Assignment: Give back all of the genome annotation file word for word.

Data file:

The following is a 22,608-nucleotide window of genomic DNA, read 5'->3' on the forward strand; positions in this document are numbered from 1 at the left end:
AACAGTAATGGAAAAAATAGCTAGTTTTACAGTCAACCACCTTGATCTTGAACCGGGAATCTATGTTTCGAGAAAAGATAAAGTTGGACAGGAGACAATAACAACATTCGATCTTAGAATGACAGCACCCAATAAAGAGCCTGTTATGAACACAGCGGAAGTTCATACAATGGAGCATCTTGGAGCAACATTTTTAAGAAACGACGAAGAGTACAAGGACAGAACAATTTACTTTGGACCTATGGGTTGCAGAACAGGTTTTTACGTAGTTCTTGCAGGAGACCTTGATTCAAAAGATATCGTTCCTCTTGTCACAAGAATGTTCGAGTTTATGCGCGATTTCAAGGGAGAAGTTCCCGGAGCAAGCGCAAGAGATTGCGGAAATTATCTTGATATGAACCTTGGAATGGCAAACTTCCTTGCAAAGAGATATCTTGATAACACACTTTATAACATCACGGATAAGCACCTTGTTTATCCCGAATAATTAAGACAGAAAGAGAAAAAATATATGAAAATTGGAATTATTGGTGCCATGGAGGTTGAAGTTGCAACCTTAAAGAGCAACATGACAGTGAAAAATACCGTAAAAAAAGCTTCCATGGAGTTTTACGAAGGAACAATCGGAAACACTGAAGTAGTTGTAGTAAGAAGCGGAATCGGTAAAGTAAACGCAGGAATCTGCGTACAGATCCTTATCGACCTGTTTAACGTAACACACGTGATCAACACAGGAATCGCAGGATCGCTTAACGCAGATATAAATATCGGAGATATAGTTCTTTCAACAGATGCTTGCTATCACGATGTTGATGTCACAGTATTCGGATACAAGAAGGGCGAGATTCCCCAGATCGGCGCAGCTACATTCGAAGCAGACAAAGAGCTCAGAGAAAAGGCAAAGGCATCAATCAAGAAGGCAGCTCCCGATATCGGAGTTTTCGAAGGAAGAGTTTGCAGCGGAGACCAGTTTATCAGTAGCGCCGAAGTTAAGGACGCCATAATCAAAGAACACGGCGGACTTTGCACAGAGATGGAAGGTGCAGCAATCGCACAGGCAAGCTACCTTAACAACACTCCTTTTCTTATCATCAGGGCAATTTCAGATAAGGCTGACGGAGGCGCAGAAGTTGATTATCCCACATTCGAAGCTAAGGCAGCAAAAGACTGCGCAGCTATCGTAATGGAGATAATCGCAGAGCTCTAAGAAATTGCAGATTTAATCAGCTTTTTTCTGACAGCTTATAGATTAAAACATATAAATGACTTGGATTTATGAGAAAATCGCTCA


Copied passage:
The following is a 22,608-nucleotide window of genomic DNA, read 5'->3' on the forward strand; positions in this document are numbered from 1 at the left end:
AACAGTAATGGAAAAAATAGCTAGTTTTACAGTCAACCACCTTGATCTTGAACCGGGAATCTATGTTTCGAGAAAAGATAAAGTTGGACAGGAGACAATAACAACATTCGATCTTAGAATGACAGCACCCAATAAAGAGCCTGTTATGAACACAGCGGAAGTTCATACAATGGAGCATCTTGGAGCAACATTTTTAAGAAACGACGAAGAGTACAAGGACAGAACAATTTACTTTGGACCTATGGGTTGCAGAACAGGTTTTTACGTAGTTCTTGCAGGAGACCTTGATTCAAAAGATATCGTTCCTCTTGTCACAAGAATGTTCGAGTTTATGCGCGATTTCAAGGGAGAAGTTCCCGGAGCAAGCGCAAGAGATTGCGGAAATTATCTTGATATGAACCTTGGAATGGCAAACTTCCTTGCAAAGAGATATCTTGATAACACACTTTATAACATCACGGATAAGCACCTTGTTTATCCCGAATAATTAAGACAGAAAGAGAAAAAATATATGAAAATTGGAATTATTGGTGCCATGGAGGTTGAAGTTGCAACCTTAAAGAGCAACATGACAGTGAAAAATACCGTAAAAAAAGCTTCCATGGAGTTTTACGAAGGAACAATCGGAAACACTGAAGTAGTTGTAGTAAGAAGCGGAATCGGTAAAGTAAACGCAGGAATCTGCGTACAGATCCTTATCGACCTGTTTAACGTAACACACGTGATCAACACAGGAATCGCAGGATCGCTTAACGCAGATATAAATATCGGAGATATAGTTCTTTCAACAGATGCTTGCTATCACGATGTTGATGTCACAGTATTCGGATACAAGAAGGGCGAGATTCCCCAGATCGGCGCAGCTACATTCGAAGCAGACAAAGAGCTCAGAGAAAAGGCAAAGGCATCAATCAAGAAGGCAGCTCCCGATATCGGAGTTTTCGAAGGAAGAGTTTGCAGCGGAGACCAGTTTATCAGTAGCGCCGAAGTTAAGGACGCCATAATCAAAGAACACGGCGGACTTTGCACAGAGATGGAAGGTGCAGCAATCGCACAGGCAAGCTACCTTAACAACACTCCTTTTCTTATCATCAGGGCAATTTCAGATAAGGCTGACGGAGGCGCAGAAGTTGATTATCCCACATTCGAAGCTAAGGCAGCAAAAGACTGCGCAGCTATCGTAATGGAGATAATCGCAGAGCTCTAAGAAATTGCAGATTTAATCAGCTTTTTTCTGACAGCTTATAGATTAAAACATATAAATGACTTGGATTTATGAGAAAATCGCTCA